This has caused hospitals to increasingly err on the side of classifying patients under observation status, where claims are less likely to be questioned. If this happens to you, it means you could have large Part B coinsurance costs and would be ineligible for Medicare SNF coverage.
Due to concerns about the consequences for beneficiaries classified under observation status, Congress passed the Notice of Observation Treatment and Implication for Care Eligibility Act (NOTICE Act) in 2016. The legislation required hospitals to notify patients if they are classified under observation for more than 24 hours. But HHS interpreted the law as applying only to certain patients, which means there is a chance you won’t be notified depending on your specific status. The NOTICE Act also did not create any appeals rights for Medicare beneficiaries to request that their status be changed – although you can still advocate for this informally.
The bipartisan Improving Access to Medicare Coverage Act of 2019 (S. 753/H.R. 1682) would require Medicare to count the entire time spent in the hospital toward satisfying Medicare’s “three-midnights rule” regardless of a beneficiary’s classification as observation or inpatient, which would mean you could qualify for Medicare SNF coverage after spending three midnights as an observation outpatient (or after a combination of time as an outpatient and inpatient). The Center for Medicare Advocacy has also proposed requiring only a one-night inpatient stay before Medicare will cover SNF care – or eliminating the inpatient stay requirement altogether.
A federal court ruled on March 24, 2020 that beneficiary can appeal classification under observation status and request Medicare to pay for subsequently denied SNF care going back to 2009. The judge’s ruling applies to you if you were treated for at least three days, and a portion of that was classified as an observation stay – although you can appeal regardless of stay length if you only had Part A or if more than 30 days passed between the hospital visit and admission to a SNF.
Medicare beneficiary advocates applauded the ruling – which for the first time afforded a specific appeal right to Medicare beneficiaries classified under observation.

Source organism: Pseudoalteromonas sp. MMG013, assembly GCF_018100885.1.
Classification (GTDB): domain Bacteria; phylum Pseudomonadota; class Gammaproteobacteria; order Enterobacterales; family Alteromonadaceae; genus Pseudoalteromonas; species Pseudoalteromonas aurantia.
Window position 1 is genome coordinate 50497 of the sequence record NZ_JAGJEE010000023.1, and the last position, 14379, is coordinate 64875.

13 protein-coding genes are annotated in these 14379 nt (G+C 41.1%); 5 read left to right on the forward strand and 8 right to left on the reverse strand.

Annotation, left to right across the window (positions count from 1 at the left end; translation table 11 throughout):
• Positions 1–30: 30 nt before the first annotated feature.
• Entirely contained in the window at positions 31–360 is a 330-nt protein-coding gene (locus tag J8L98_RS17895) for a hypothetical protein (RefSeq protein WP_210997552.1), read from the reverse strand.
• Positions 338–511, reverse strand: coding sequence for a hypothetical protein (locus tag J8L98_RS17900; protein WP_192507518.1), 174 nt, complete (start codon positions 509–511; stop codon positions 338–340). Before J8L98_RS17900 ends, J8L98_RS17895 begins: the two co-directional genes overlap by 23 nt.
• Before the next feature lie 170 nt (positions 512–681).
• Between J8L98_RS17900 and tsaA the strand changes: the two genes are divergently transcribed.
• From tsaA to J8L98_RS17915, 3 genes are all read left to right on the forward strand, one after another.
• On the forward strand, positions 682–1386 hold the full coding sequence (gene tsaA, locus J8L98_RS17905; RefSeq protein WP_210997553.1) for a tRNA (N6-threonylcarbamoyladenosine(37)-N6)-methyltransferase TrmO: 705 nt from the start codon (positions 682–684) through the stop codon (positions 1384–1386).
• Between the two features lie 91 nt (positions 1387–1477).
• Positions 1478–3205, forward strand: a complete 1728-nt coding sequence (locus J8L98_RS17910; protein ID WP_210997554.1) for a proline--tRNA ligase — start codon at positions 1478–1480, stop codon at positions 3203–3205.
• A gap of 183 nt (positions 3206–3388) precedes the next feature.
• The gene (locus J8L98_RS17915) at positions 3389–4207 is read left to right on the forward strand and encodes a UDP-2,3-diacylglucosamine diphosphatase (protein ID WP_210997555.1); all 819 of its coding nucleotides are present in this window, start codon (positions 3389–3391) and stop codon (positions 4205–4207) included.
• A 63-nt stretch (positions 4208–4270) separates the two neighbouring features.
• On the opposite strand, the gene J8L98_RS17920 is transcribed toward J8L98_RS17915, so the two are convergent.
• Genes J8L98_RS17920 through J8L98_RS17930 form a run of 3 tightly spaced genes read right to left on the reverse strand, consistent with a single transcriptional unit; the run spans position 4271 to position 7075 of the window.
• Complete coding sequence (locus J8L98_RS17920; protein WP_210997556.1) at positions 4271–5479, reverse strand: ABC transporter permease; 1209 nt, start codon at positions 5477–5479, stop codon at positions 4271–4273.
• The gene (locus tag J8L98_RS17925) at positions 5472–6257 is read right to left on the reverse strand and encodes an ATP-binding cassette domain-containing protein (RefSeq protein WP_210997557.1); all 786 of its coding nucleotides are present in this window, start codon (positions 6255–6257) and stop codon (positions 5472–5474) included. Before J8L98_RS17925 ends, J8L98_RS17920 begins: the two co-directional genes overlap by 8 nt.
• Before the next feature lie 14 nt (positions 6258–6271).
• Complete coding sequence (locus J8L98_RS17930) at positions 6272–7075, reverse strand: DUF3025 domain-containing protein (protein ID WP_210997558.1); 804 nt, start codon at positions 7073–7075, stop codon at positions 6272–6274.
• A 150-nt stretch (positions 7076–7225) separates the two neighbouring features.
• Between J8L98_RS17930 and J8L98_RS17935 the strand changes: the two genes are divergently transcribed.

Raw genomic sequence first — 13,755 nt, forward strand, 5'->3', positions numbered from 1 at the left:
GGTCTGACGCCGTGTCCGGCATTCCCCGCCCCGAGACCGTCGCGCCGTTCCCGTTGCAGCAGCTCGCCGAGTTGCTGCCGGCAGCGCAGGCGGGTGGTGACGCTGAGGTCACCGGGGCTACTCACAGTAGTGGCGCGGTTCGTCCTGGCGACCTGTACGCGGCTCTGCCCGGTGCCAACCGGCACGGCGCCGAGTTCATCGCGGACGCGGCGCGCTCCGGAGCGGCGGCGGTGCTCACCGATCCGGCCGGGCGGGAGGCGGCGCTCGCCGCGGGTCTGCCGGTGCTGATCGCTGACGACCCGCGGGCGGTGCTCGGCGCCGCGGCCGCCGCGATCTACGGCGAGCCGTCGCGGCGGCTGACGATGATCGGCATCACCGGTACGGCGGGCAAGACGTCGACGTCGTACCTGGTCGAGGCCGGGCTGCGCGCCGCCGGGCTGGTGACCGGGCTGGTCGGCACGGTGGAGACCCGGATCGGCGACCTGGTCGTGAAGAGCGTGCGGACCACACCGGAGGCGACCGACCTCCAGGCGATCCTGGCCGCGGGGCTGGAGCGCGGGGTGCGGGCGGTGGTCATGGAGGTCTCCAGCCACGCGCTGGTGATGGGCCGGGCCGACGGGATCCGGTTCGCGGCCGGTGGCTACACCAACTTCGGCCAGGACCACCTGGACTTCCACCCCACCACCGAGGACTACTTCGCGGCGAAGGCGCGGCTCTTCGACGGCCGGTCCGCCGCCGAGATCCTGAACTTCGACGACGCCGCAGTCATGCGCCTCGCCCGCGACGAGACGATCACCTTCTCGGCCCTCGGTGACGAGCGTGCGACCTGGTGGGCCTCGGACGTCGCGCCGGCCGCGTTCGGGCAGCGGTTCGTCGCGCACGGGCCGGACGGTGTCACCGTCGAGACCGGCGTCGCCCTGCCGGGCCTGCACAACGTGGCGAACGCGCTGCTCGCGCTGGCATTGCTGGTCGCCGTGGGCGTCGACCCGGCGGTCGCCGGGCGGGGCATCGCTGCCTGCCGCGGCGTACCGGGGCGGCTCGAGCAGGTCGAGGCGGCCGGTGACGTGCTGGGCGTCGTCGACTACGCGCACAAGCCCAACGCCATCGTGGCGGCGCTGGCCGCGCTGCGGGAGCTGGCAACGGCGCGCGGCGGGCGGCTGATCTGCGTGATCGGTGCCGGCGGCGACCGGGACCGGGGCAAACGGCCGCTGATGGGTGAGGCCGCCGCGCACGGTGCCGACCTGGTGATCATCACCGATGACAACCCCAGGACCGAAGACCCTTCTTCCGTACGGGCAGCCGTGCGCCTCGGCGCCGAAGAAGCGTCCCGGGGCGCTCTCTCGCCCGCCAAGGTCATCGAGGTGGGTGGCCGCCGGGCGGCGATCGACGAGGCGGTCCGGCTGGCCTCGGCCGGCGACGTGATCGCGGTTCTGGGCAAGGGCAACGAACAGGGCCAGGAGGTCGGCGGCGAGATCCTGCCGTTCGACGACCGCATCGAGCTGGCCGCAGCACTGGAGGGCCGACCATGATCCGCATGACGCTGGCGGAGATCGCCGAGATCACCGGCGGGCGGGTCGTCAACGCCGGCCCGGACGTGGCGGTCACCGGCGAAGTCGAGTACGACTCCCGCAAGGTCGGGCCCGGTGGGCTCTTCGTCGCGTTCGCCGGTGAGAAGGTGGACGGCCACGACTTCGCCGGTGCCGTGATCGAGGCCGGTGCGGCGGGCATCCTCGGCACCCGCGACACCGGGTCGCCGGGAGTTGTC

Higher out-of-pocket costs for hospital care aren’t the only danger associated with observation status. Sometimes, patients who receive such care wind up needing skilled nursing facility care after the fact. The problem? Medicare won’t cover it.
Medicare will pay for up to 20 days of skilled nursing facility care during which your out-of-pocket cost is $0. (Beyond that point, you pay $194.50 per day for days 21 through 100.) But to qualify, you must be admitted to the hospital on an inpatient basis for three consecutive days, not including your discharge day. If you stay in the hospital under observation status, you’ll be on your own to pay for whatever skilled nursing you need. This applies even if, say, you spend a day in the hospital under observation status, you’re admitted on an inpatient basis for two days, and you’re subsequently discharged.
Here’s what that means for you in terms of cost: Say you wind up at a skilled nursing facility for 30 days following a hospital visit that doesn’t render you eligible to have that nursing care covered by Medicare. The average cost for a month-long stay with a shared room in a nursing facility is $8,821 per month or $290 per day – which is a lot higher than the $0 you’d pay if Medicare covered the full cost.
The takeaway? Before you sign any hospital paperwork, know what status you’re entering under, and advocate for observation status to be changed if you feel that’s not appropriate given the nature of your visit. It also pays to read up on Medicare’s rules for inpatient versus outpatient care so you know what rights you have as a patient.
Maurie Backman has been writing professionally for well over a decade, and her coverage area runs the gamut from healthcare to personal finance to career advice. Much of her writing these days revolves around retirement and its various components and challenges, including healthcare, Medicare, Social Security, and money management.